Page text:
No wonder so few people are attracted to the Church.  If the world sees us fight as the world fights, what do people the world see that would draw them to Christ?

St. Isaac’s second bit of advice on how to evangelize, on how to “instal zeal in [one’s] neighbours for beautiful deeds,” is to be the example.  “Negligence and laxity,” St. Isaac tells us, “harm not only those who yield to them, but also those who observe them.”  The laxity and negligence St. Isaac is speaking of is laxity in personal ascetic discipline and negligence in prayer, in spiritual attention.  So long as what I really want is the same things that my neighbour wants, there will be conflict.  So long as my attention is outside of me, on stuff, on things that can be seen and felt, things that bring pleasure, things that represent position, power and prestige, so long as through negligence I let my attention focus on these things, I am no better off than my neighbour, even if his practice of evil is a little more blatant than mine.  It is only as I discipline myself in godliness (1 Tim. 4: 7), it is only as I practice myself in prayer, as I train myself to set my mind on things above, not things of the earth (Col. 3: 2), that I begin to become the kind of person whose mere presence influences others, influences others even without words.

It is famously reported that St. Seraphim of Sarov said that if you acquire the Holy Spirit, or the Peace of the Holy Spirit, a thousand around you will be saved.  He seems to be saying pretty much the same thing St. Isaac is saying.  St. Isaac tells us, “The silent deed has more power to reform other men than solicitous words of rebuke conjoined with a lax way of life.”  Deeds, when they proceed from a life of stillness and prayer, speak much more loudly than “words of rebuke” that proceed from someone who is lax in his or her own prayer and ascetic discipline.  Truly, who you are speaks much more loudly than what you say.

Let me end this blog with a word of caution.  Hearing St. Isaac’s exhortation to holiness for the sake of the salvation of our neighbour, one can easily begin to condemn oneself for laziness and negligence.  And although a certain amount of self condemnation for most people is probably a good thing, too much self condemnation usually comes from the arrogant heart of a person who thinks they should be able to do much more than they actually can do. St. Isaac points out earlier in this same homily that “If you compel your body when it is weak to labours that exceed its strength, you will heap darkness upon darkness on your soul and bring greater confusion upon her.”  We each have a level of spiritual discipline and ascetical life that is appropriate for us.  This level varies throughout our life as we grow spiritually and as our life circumstances change.  A spiritual father or mother can often help us find what practices and disciplines are appropriate for us.  Negligence and laxity are enemies on the one hand, but so too are over exertion and compelling ourselves when our bodies are weak.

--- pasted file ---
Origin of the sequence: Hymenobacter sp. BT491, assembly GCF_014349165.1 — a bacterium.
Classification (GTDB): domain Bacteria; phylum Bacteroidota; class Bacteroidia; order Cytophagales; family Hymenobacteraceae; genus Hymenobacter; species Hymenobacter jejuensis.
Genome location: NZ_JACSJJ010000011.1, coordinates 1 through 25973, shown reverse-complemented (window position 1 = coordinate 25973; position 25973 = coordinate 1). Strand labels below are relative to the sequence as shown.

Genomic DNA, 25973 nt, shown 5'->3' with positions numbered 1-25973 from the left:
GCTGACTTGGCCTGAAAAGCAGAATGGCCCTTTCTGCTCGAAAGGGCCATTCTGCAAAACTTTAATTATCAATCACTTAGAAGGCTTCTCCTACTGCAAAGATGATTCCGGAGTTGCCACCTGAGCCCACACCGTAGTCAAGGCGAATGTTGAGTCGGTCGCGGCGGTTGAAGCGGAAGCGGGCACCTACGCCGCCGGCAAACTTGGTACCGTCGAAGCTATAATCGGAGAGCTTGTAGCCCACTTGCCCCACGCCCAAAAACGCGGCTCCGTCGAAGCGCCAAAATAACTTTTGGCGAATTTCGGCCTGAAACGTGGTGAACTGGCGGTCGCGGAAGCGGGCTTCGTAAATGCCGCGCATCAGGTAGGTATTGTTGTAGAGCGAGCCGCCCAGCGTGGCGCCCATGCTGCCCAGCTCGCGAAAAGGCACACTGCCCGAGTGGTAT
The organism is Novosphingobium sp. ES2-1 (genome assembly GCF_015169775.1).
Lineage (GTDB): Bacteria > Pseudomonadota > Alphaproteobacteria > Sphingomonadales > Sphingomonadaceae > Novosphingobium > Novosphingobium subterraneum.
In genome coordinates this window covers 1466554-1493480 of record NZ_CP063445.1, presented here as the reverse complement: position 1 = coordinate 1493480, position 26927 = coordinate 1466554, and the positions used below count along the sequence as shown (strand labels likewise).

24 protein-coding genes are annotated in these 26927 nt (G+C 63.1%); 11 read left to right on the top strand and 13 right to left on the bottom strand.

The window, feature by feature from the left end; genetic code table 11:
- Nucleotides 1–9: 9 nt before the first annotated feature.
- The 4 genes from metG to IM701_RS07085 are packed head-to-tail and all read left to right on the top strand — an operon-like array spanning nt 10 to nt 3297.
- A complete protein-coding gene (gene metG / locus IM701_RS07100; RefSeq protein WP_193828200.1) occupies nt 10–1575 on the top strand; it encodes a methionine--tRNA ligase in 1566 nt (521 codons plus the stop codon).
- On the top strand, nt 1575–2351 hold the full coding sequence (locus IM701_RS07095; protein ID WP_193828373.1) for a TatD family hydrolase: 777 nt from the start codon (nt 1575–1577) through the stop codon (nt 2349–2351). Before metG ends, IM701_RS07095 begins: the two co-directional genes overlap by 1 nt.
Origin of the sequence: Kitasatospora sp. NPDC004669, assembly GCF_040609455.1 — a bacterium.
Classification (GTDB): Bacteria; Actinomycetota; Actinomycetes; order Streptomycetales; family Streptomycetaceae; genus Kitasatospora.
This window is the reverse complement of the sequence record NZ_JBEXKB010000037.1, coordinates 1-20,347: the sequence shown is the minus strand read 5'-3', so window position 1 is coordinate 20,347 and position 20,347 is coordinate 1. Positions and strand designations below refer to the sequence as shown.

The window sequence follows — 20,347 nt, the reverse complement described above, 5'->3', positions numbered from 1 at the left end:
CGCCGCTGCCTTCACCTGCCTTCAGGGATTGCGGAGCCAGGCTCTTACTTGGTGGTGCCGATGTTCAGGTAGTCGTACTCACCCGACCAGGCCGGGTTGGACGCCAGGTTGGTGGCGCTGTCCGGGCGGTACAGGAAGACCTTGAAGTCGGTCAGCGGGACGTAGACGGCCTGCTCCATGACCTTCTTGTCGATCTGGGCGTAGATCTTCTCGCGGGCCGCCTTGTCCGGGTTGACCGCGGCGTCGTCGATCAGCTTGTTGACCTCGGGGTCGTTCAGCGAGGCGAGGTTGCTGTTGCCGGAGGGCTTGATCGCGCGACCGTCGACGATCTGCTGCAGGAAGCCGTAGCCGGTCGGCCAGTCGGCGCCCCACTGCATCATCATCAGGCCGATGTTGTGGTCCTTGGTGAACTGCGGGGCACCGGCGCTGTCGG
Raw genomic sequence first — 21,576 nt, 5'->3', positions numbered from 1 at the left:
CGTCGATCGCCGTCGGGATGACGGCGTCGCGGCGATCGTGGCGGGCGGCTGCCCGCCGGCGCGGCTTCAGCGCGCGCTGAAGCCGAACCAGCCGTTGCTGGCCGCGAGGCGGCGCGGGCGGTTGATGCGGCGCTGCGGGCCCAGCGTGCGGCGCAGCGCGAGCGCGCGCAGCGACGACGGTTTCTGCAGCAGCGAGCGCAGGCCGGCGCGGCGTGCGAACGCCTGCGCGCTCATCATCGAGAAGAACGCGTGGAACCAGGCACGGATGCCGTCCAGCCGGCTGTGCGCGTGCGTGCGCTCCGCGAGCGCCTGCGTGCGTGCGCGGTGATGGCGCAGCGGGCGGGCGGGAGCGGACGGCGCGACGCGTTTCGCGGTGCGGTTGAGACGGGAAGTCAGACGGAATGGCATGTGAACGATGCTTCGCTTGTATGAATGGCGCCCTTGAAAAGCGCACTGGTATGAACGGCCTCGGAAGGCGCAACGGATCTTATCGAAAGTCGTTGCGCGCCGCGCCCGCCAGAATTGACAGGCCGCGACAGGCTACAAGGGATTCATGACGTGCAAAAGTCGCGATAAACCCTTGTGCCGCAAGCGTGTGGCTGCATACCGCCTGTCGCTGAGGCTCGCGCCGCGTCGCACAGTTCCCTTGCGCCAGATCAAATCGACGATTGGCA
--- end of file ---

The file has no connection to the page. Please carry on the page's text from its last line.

We acquire the Grace, the Peace of the Holy Spirit not by working harder and harder.  Rather, we learn to attend to what is eternal, to what is life-giving, to what is beautiful and true and lovely not by destroying our bodies or forcing ourselves beyond our strength.  All growth in Christ in a gift.  It is freely bestowed.  Ours is merely to want such a gift.  Attention and discipline in the spiritual and ascetic life is how we express that we want such a gift.  The Grace of the Holy Spirit does not come as a reward for hard work—as our cultural myth of hard work seems to suggest.  No.  The Grace of the Holy Spirit comes as a gift to those who ask, to those who want to be transformed, to be changed, to experience the heavenly life even while still on this earth.  And the way we ask is by doing what we can, disciplining ourselves a little, praying a little, striving a little in prayer beseeching God to grant to us freely and graciously that spiritual life we could never earn, could never work hard enough to deserve.